Section 47(3)(b) and 49 of the Right to Information Act 2009 (Qld)
Schedule 4 RTI Act public interest factors - part 2 item 9 - part 3 items 3 and 5 - part 4 section 6
The applicant applied to the Department of Health (QH) for a copy of her late son’s medical records. QH refused the applicant access to the medical records under section 47(3)(b) of the Right to Information Act 2009 (Qld) (RTI Act) on the basis that disclosure would, on balance, be contrary to the public interest under section 49 of the RTI Act.
In considering the public interest in protecting the deceased’s right to privacy, the Right to Information Commissioner (RTI Commissioner) acknowledged that an individual’s medical records contain sensitive personal information and that the public interest in protecting the deceased’s privacy by not disclosing the medical records under the RTI Act was a relevant public interest factor favouring nondisclosure.
The RTI Commissioner noted that, in accordance with the principles in Summers and Department of Health; Hintz (Third Party) (1997) 3 QAR 479 (Summers), the privacy interest of the relevant individual may be reduced in certain circumstances. However, in this case, it was decided that:
· the medical records did not disclose sufficient evidence of the factors identified in Summers to establish that the privacy interest was reduced; and
· the public interest in protecting the deceased’s privacy was strong.
In considering the public interest in the accountability of QH, the RTI Commissioner recognised that there is a broad public interest in the accountability of public hospitals for the provision of public sector health services and, in some cases, it may be in the public interest for close relatives of patients to be provided with adequate information to allow them to assess whether the standard of care and treatment provided to their family member was appropriate in the circumstances. In this case, the RTI Commissioner decided that the fact that the applicant’s son passed away approximately two years after his treatment by QH reduced the potential weight of this public interest factor.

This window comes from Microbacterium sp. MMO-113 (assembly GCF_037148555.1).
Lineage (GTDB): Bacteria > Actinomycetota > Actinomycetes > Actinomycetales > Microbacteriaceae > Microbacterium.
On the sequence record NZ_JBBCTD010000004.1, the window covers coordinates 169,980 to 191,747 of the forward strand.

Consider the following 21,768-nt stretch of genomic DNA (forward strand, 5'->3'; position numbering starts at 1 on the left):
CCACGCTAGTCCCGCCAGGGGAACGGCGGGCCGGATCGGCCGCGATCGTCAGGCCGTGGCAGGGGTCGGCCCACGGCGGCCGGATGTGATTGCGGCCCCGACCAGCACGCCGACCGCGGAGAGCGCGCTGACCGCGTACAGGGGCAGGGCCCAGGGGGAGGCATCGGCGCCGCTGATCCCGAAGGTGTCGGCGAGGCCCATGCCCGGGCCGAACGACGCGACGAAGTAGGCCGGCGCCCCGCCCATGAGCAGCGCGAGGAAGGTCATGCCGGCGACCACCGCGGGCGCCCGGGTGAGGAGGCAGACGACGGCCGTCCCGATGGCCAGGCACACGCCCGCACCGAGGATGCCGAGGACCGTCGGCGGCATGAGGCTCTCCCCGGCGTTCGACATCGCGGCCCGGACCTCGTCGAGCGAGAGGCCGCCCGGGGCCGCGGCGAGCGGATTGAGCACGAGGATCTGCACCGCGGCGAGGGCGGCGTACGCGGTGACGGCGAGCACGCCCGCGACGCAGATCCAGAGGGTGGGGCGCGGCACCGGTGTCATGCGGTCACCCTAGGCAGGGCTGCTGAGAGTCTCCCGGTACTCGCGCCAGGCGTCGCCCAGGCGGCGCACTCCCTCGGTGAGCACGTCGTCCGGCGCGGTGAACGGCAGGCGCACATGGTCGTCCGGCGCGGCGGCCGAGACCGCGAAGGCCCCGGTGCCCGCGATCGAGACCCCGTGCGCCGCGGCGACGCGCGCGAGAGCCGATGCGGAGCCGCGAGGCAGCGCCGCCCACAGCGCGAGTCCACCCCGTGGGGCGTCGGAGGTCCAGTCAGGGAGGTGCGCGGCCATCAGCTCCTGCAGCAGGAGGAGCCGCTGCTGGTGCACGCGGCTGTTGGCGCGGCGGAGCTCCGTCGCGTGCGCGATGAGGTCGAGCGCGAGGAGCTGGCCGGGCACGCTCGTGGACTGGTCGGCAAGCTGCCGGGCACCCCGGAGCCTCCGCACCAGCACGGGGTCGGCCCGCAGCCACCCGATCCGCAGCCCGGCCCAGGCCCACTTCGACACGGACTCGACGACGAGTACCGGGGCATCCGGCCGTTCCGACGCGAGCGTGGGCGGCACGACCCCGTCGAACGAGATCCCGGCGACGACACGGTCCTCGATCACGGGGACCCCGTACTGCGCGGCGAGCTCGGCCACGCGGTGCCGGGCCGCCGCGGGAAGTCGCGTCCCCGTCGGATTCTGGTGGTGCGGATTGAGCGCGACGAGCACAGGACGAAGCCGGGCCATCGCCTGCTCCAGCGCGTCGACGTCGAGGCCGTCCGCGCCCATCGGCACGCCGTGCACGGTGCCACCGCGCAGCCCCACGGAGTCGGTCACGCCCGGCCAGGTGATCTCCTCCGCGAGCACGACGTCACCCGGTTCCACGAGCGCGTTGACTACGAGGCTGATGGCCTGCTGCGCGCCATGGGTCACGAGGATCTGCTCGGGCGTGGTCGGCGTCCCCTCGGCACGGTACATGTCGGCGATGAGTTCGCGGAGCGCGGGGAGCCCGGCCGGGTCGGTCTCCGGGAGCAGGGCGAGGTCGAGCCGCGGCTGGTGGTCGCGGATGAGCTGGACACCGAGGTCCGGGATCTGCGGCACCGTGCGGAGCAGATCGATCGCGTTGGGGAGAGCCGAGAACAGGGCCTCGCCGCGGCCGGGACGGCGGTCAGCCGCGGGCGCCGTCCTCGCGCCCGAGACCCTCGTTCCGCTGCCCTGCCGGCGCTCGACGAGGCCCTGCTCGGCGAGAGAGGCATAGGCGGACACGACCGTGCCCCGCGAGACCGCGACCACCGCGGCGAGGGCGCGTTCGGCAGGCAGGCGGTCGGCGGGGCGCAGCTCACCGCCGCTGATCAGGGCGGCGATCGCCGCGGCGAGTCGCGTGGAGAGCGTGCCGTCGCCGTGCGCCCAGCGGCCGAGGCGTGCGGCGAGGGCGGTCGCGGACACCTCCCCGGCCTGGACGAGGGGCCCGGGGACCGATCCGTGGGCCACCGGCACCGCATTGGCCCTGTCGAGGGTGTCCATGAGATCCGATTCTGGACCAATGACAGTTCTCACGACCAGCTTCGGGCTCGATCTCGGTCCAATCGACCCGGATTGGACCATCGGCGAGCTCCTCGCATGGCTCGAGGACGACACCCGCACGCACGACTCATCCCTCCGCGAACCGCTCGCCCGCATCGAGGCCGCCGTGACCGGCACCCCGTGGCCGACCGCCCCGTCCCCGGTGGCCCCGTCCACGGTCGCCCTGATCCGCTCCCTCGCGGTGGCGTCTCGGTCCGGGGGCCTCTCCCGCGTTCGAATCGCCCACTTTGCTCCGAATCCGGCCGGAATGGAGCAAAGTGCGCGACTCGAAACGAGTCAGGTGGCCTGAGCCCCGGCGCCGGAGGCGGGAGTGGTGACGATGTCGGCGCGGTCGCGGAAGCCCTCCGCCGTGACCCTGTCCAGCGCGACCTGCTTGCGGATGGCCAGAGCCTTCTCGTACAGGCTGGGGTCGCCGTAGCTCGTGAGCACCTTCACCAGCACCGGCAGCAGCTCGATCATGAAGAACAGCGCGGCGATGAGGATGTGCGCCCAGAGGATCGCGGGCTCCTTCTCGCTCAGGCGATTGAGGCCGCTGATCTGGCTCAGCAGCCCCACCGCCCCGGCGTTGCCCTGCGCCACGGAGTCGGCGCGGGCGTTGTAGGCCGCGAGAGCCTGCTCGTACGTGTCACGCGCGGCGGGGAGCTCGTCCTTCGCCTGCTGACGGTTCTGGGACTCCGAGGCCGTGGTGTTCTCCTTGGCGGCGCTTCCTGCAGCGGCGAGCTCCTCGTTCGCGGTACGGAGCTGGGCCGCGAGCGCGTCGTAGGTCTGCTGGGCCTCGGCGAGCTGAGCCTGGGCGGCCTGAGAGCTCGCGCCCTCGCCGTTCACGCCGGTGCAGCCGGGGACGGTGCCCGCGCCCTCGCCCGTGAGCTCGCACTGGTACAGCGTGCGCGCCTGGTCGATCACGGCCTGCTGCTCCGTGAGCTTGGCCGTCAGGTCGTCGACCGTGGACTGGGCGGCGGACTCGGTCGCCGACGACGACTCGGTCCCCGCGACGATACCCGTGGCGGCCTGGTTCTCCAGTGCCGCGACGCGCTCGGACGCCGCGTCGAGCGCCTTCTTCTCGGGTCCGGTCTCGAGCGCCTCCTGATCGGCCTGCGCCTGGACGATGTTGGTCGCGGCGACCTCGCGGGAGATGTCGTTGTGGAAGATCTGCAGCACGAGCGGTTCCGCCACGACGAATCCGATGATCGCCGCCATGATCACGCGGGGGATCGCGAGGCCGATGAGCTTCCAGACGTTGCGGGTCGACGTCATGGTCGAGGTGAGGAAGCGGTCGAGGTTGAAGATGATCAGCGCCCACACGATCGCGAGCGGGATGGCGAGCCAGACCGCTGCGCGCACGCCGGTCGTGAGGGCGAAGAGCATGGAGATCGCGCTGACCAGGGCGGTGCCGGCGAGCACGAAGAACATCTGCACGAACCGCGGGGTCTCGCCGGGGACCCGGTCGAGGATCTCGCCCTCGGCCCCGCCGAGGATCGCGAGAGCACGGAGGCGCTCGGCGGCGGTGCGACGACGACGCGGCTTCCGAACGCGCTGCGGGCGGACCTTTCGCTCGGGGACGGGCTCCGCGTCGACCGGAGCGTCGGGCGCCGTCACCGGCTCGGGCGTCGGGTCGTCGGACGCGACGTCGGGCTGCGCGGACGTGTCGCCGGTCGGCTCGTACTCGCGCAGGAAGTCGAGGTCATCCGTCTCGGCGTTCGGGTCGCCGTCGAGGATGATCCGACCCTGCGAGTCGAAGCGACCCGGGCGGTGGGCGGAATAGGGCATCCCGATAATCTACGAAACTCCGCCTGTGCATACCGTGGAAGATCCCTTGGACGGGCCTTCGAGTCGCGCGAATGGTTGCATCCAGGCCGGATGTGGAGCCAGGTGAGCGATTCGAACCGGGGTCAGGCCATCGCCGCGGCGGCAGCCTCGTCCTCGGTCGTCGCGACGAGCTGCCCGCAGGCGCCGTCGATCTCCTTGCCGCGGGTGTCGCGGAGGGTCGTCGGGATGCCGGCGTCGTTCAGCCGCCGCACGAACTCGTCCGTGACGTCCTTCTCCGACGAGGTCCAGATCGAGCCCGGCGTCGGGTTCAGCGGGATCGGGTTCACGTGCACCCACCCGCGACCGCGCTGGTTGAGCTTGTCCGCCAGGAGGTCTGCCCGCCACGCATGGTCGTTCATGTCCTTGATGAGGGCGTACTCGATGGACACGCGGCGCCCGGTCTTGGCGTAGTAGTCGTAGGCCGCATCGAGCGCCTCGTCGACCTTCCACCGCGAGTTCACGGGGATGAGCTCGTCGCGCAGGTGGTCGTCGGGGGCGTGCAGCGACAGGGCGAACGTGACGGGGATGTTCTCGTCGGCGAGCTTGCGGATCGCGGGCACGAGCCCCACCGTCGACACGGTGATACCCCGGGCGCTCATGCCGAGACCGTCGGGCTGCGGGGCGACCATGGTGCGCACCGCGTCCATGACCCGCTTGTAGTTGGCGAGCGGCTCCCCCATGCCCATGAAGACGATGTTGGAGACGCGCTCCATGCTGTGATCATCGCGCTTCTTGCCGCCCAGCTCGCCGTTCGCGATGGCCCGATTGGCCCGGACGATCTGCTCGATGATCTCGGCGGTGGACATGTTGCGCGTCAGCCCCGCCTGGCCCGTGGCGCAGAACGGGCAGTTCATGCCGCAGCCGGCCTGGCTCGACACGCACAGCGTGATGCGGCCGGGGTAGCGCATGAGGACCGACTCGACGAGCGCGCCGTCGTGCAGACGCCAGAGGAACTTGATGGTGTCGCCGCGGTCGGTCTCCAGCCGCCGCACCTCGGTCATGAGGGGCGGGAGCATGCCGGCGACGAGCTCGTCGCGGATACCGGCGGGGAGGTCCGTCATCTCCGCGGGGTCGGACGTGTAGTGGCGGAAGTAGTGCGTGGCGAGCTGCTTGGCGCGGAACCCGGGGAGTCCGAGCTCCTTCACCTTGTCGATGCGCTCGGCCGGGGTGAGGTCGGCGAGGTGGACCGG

The RTI Commissioner also considered whether the public interest in the social and economic well-being of the community was relevant but decided that this public interest would not be furthered by disclosure of the medical records because:
· the circumstances surrounding the deceased’s admission to hospital in 2007 could be distinguished from the facts of Keogh and Department of Health (Unreported, Queensland Information Commissioner, 31 August 2010)
· there was no evidence on the face of the medical records to indicate that the applicant made decisions of a medical nature on behalf of the deceased during his admission as a result of the deceased being incapacitated; and
· the deceased did not pass away while being treated by QH.
In balancing the relevant public interest factors, the RTI Commissioner was satisfied that:
· there was a very strong public interest in protecting the deceased’s right to privacy by not disclosing his medical records under the RTI Act; and
· the public interest in promoting QH’s accountability should be given minimal weight in this instance given that the deceased did not pass away while being treated by QH.
The RTI Commissioner affirmed QH’s decision to refuse access to the medical records on the basis that disclosure would, on balance, be contrary to the public interest.